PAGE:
Traditional land owners in the Gibson Desert have indicated their interest in hosting a nuclear waste dump, previously intended for the Muckaty Station.
Kanpa community chairman Preston Thomas has said that he wants to have the dump in traditional Kanpa lands, or Pira-Kata lands, which will help to build industry in the remote community.
The Pira-Kata Aboriginal Corporation has applied for a native title sublease of 500 square kilometres for a proposed dump site between the Kanpa remote community and the Great Central Road.
The facility will require three square kilometres of land.
The federal government has offered $12 million in compensation to traditional landowners who agree to host the new nuclear waste dump, which Thomas believed would benefit community members throughout the Ngaanyatjarra lands.
The West Australian reported that Thomas has plans to develop the area, which include farming sorghum crops to use for livestock feed and biomass fuel, which will provide employment and economic growth for people in the area.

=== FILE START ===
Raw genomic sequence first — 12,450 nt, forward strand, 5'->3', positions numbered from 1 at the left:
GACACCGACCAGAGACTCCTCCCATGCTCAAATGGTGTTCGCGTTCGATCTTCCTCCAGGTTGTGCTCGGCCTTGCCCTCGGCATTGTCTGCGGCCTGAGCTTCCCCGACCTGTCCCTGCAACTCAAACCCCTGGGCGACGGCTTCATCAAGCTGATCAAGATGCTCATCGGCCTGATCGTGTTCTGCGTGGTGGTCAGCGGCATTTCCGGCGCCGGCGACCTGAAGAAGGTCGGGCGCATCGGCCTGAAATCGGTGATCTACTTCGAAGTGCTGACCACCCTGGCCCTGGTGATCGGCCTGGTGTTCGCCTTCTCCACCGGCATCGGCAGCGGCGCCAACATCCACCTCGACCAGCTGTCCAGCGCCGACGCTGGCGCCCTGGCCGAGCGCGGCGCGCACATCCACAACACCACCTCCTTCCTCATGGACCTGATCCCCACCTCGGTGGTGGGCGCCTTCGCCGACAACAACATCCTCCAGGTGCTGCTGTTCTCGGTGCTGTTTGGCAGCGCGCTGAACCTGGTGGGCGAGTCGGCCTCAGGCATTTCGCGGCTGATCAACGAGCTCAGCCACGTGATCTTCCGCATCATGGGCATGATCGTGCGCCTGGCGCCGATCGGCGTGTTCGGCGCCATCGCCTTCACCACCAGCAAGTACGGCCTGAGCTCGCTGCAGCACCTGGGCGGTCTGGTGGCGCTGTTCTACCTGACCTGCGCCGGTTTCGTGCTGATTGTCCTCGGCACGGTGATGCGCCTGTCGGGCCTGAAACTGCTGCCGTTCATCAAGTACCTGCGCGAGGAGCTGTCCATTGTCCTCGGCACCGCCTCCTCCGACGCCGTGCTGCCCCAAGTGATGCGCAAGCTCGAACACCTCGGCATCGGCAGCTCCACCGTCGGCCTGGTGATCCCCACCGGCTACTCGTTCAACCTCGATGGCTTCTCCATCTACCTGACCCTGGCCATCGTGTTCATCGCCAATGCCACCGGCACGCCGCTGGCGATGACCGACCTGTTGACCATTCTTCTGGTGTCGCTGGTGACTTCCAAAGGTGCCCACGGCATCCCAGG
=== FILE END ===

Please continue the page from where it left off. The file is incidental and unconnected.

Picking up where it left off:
Thomas has been in discussions with AgGrow Energy Resources about such developments since 2010, but has not been able to get support for water access from the Ngaanyatjarra Lands community.
The proposed site at Muckaty Station was rejected last month, as the Northern Land Council withdrew its nomination for the site after eight years of opposition from several tribal groups with claims on the area.
Nuclear waste is currently stored at more than 100 locations around Australia, including medical facilities and hospitals, universities and industrial facilities.
Industry minister Ian Macfarlane has said the Northern Land Council had three months to nominate a different site for the dump.